OzAsia Review: Shik Shak Shok • Glam Adelaide

OzAsia Review: Shik Shak Shok

Bars can be many things, but at their best they’re places to meet old friends and discover new ones, to exchange ideas and let your hair down. The teahouses of the Arabic world fulfil some of these functions but the closest equivalent is a belly dancing performance. Lebanon, historically the most westernised Arab country, is party to both traditions. And thanks to Shik Shak Shok, Adelaide was able to experience that fusion for one night.

By
Overall
3

Presented by Hadi Zeidan

Reviewed Thursday 31 October 2019

Bars can be many things, but at their best they’re places to meet old friends and discover new ones, to exchange ideas and let your hair down. The teahouses of the Arabic world fulfil some of these functions but the closest equivalent is a belly dancing performance. Lebanon, historically the most westernised Arab country, is party to both traditions. And thanks to Shik Shak Shok, Adelaide was able to experience that fusion for one night.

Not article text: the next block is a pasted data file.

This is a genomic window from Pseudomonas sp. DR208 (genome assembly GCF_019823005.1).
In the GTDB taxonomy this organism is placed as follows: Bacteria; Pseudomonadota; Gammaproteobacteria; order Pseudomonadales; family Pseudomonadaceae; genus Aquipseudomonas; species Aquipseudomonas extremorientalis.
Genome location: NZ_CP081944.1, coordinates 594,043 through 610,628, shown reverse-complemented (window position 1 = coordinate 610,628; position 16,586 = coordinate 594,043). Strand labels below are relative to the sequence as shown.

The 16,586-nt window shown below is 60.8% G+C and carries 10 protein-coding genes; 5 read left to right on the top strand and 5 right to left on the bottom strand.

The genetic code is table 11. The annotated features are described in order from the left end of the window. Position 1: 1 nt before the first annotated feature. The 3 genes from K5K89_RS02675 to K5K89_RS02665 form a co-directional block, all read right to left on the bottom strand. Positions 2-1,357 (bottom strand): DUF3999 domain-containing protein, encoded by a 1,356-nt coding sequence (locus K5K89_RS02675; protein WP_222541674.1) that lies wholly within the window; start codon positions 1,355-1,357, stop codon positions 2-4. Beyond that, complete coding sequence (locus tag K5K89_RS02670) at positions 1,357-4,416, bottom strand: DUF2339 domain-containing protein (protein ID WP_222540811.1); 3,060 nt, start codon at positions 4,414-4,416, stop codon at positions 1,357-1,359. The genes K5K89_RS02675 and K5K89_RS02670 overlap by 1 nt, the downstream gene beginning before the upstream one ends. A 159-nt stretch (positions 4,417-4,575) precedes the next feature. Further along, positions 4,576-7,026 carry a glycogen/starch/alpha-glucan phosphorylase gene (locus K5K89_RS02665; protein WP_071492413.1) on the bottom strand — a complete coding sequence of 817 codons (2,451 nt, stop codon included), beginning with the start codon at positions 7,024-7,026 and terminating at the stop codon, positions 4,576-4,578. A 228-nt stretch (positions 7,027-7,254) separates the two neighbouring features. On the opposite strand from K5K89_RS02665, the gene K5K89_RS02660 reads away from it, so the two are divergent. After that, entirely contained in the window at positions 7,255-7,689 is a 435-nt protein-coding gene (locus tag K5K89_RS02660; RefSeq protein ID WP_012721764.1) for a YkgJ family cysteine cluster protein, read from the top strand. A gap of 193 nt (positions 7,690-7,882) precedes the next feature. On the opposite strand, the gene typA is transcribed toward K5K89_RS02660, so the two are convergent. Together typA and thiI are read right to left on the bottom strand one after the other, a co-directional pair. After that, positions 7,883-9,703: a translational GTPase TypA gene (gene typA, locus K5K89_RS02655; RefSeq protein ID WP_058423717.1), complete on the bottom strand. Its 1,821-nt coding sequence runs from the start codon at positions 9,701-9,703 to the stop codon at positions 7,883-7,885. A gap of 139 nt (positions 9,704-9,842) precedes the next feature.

Billed as a “vinyl cabaret”, the evening was helmed by creator Hadi Zeidan, who showcased the creativity of Beirut during the civil war with his collection of Lebanese records. He delivered on his promise to take the audience on a journey with a surprisingly wide range of genres, transitioning from the expected belly dance soundtrack to cool jazz, rumbling disco funk and extended psychedelic soul suites filled with ecstatic vocals and dramatic strings. His cratedigger’s dream of a collection was filled with breaks that demanded attention and music that was familiar enough to dance to but exotic enough to be as intoxicating as the arak cocktail available the bar.

Projections of belly dancers drawn from classic movies made the point that this is music to move to. Unfortunately the cabaret seating meant that there was little space for a dancefloor to form, while the music was slightly too loud for conversation. It’s a shame that the performance was caught between these two possibilities, because the wildly evocative soundtrack deserved more. If Zeidan can be persuaded to return, one can only hope that he’s given a venue with a dancefloor that lets Shik Shak Shok reflect the hedonism inherent in the music of the era that it celebrates.

Reviewed by Alexis Buxton-Collins

Rating out of 5: 3

One Night Only – Season ended

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